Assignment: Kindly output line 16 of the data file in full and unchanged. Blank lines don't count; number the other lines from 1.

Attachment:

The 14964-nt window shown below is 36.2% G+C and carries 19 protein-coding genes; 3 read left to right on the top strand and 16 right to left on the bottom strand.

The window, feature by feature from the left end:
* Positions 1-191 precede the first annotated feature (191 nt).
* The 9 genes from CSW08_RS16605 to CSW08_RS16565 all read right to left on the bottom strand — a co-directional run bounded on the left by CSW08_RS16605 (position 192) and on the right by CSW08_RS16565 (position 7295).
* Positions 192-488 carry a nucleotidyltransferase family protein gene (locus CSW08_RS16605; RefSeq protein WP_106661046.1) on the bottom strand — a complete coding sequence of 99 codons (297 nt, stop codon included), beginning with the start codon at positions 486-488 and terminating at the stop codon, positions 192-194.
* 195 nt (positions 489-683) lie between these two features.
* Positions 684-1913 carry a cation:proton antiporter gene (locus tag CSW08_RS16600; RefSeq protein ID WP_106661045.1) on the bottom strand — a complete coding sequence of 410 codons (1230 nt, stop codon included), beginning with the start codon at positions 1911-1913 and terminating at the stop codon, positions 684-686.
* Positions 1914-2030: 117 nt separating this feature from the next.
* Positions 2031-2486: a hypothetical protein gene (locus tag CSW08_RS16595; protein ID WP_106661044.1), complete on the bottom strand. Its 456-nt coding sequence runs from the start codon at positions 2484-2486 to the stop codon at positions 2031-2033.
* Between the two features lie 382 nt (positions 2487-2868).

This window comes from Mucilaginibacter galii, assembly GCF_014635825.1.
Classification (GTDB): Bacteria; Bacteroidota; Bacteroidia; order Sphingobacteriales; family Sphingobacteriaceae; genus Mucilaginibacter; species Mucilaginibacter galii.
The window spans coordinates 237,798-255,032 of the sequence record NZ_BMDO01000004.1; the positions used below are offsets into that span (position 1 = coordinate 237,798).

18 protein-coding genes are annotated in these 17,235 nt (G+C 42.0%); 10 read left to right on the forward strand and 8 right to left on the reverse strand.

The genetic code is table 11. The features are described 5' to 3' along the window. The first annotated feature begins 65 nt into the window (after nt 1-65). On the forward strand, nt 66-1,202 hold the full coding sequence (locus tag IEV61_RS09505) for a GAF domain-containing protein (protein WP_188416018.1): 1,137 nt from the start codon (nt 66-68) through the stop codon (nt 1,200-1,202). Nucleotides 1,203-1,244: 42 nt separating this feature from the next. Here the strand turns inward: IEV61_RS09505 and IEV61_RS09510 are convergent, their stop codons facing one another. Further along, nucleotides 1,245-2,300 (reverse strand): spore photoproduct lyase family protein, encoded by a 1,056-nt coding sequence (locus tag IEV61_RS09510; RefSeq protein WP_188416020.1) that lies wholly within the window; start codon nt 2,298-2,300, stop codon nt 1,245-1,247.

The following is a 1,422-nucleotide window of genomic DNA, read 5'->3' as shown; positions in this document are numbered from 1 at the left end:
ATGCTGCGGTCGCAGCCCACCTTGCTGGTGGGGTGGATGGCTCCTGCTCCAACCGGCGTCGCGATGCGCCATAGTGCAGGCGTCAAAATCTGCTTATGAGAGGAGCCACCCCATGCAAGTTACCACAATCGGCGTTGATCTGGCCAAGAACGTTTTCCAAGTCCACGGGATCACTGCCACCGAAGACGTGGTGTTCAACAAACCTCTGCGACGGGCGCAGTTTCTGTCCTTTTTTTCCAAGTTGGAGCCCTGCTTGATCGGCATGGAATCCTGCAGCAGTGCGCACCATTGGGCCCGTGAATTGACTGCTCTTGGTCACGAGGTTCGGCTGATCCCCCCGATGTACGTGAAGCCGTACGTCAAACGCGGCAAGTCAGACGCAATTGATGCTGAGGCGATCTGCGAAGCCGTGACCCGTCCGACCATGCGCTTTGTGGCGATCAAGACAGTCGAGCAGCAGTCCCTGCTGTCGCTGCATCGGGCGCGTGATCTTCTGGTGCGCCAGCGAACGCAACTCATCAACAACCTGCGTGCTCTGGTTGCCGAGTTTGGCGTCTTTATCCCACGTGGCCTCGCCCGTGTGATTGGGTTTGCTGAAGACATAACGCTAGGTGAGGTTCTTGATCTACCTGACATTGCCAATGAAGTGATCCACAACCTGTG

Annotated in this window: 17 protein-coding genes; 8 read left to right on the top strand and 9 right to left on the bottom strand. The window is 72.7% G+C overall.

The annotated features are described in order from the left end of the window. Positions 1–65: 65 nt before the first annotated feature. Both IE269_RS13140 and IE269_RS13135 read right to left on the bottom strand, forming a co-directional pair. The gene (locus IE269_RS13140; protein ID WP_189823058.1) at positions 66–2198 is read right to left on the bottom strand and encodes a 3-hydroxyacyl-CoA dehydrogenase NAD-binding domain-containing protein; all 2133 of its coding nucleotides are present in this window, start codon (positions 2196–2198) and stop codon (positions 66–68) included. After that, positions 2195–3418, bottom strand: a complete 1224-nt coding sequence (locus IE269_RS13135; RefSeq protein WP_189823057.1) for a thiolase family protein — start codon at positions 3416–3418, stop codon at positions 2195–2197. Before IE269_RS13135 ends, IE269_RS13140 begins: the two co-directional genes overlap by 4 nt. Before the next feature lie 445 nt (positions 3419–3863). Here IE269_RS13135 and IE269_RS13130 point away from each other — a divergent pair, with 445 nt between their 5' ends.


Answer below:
The following is a 1,422-nucleotide window of genomic DNA, read 5'->3' as shown; positions in this document are numbered from 1 at the left end: